Pictured above: (L to R) Andrew Price Carlile and Javier Carmona in Man of the People/Photo: Man of the People
Editor’s Note: This is an expression by Yasmin Zacaria Mikhaiel in response to Man of the People in a poetic form; it is followed by information about the work and process.
Man of the People by Dolores Diaz is a play that follows the true story of John Brinkley, a “doctor” that grew infamous/famous via his supposed cure of erectile dysfunction. His solution? Swapping a man’s testicles with a goat’s.
Something to be said
When everyone is convinced they’re right
but everyone is so very wrong
1920’s never looked so bad
prohibition in the background
but the laws should have been against him
husband, not father
long con for the coin
but not of the people
a home of science
tables, tools and bottles;
radio, records and lies
Male desperation breeds nonsense
goat glands galore
across the land
damn radio show
cure or con
placebo to some
death to others
Who to the rescue but more men?
reason comes but truth is far behind
American Medical Association
with a mother
fan of the radio and her own ails
Cat and mouse
or goat and man
the game is clear
and stakes high
Of its time and ours
what you hear is not the truth
subjective combats objective
law and land
one underdeveloped the other over
don’t get caught
In a 1920’s setting, Brinkley’s rise and fall are due to his infectious personality, which he broadcasts across America through his personal radio show. As absurd as it sounds, it’s a situation that’s not too far from home. Brinkley’s not technically breaking any laws. He argues that medicine must start as inventive before innovative. Yet, it’s these ideas, unchecked and unregulated, that lead to death and demise—not justice.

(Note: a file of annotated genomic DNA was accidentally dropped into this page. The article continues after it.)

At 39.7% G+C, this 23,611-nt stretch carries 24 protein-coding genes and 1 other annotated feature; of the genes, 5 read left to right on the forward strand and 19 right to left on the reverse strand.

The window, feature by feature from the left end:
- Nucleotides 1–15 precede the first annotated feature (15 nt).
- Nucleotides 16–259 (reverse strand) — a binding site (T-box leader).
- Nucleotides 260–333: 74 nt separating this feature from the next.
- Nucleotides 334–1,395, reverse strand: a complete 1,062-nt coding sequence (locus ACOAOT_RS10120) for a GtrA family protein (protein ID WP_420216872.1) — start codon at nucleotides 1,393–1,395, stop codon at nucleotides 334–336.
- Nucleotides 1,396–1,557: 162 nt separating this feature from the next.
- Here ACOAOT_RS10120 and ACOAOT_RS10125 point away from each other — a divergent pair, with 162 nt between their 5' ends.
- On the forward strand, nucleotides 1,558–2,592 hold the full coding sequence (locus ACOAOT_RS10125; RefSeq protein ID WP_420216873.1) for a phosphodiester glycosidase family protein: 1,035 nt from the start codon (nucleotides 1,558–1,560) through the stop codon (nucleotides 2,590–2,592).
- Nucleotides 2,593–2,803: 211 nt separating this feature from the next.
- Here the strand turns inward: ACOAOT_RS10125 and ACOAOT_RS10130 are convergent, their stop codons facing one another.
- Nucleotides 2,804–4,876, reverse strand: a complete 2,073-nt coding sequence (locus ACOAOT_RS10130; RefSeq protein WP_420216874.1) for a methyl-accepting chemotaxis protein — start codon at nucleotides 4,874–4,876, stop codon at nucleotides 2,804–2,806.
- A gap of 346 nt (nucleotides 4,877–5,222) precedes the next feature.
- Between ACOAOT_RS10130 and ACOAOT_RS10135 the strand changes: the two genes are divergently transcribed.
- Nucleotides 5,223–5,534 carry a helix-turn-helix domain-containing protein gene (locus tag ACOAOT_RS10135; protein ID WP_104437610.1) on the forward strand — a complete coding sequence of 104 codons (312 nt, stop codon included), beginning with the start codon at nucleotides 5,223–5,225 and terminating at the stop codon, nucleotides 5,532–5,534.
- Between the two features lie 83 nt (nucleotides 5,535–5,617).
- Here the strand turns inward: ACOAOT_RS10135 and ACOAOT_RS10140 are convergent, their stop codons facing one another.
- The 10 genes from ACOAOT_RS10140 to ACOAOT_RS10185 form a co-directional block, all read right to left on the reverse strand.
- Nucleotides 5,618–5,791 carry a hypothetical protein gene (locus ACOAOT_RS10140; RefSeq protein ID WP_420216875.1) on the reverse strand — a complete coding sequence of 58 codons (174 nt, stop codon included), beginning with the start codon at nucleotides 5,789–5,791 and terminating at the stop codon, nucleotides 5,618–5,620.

Man of the People performances occur Thursdays through Saturdays at Berger Park Coach House Theatre, 6205 North Sheridan Road, Chicago, Illinois, 60660. October 18th through November 17, 2018. More information can be found through threecatproductions.com, via email at email@example.com and by phone at 312-970-9840.
Yasmin Zacaria Mikhaiel (she/her/hers) is a dramaturg and oral historian based in Chicago. She is a mixed-Persian girl, lover of writing, reading and listening. She consults for many arts and humanities organizations on the art of oral history interviews and prioritizing narrator agency in community-based projects. Yasmin also writes for other arts/culture publications, crafting reviews and pushing for POC representation and equity in theatre. Learn more about her and her work at her portfolio, or follow her on Instagram.
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